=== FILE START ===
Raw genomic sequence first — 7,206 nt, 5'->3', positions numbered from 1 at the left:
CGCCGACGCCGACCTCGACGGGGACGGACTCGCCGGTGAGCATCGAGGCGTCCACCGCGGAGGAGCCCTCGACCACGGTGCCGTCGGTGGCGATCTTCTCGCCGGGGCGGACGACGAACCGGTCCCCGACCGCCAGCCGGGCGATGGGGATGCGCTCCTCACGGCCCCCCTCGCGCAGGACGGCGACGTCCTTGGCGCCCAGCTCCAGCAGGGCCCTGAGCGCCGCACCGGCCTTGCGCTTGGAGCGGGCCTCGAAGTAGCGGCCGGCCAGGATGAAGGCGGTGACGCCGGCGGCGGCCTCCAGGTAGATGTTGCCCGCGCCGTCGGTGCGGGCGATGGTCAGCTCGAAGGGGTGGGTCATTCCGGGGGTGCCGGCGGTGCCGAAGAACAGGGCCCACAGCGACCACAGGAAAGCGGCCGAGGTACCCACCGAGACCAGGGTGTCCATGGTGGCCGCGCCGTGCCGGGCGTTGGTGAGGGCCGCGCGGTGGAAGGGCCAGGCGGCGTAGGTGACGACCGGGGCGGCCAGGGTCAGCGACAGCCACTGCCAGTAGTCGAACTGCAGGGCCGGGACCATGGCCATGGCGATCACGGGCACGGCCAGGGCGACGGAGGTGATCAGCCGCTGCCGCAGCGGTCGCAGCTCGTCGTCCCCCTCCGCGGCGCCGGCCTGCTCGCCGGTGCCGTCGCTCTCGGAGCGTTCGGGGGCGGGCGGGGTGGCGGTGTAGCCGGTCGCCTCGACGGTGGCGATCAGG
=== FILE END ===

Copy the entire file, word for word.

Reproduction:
Raw genomic sequence first — 7,206 nt, 5'->3', positions numbered from 1 at the left:
CGCCGACGCCGACCTCGACGGGGACGGACTCGCCGGTGAGCATCGAGGCGTCCACCGCGGAGGAGCCCTCGACCACGGTGCCGTCGGTGGCGATCTTCTCGCCGGGGCGGACGACGAACCGGTCCCCGACCGCCAGCCGGGCGATGGGGATGCGCTCCTCACGGCCCCCCTCGCGCAGGACGGCGACGTCCTTGGCGCCCAGCTCCAGCAGGGCCCTGAGCGCCGCACCGGCCTTGCGCTTGGAGCGGGCCTCGAAGTAGCGGCCGGCCAGGATGAAGGCGGTGACGCCGGCGGCGGCCTCCAGGTAGATGTTGCCCGCGCCGTCGGTGCGGGCGATGGTCAGCTCGAAGGGGTGGGTCATTCCGGGGGTGCCGGCGGTGCCGAAGAACAGGGCCCACAGCGACCACAGGAAAGCGGCCGAGGTACCCACCGAGACCAGGGTGTCCATGGTGGCCGCGCCGTGCCGGGCGTTGGTGAGGGCCGCGCGGTGGAAGGGCCAGGCGGCGTAGGTGACGACCGGGGCGGCCAGGGTCAGCGACAGCCACTGCCAGTAGTCGAACTGCAGGGCCGGGACCATGGCCATGGCGATCACGGGCACGGCCAGGGCGACGGAGGTGATCAGCCGCTGCCGCAGCGGTCGCAGCTCGTCGTCCCCCTCCGCGGCGCCGGCCTGCTCGCCGGTGCCGTCGCTCTCGGAGCGTTCGGGGGCGGGCGGGGTGGCGGTGTAGCCGGTCGCCTCGACGGTGGCGATCAGG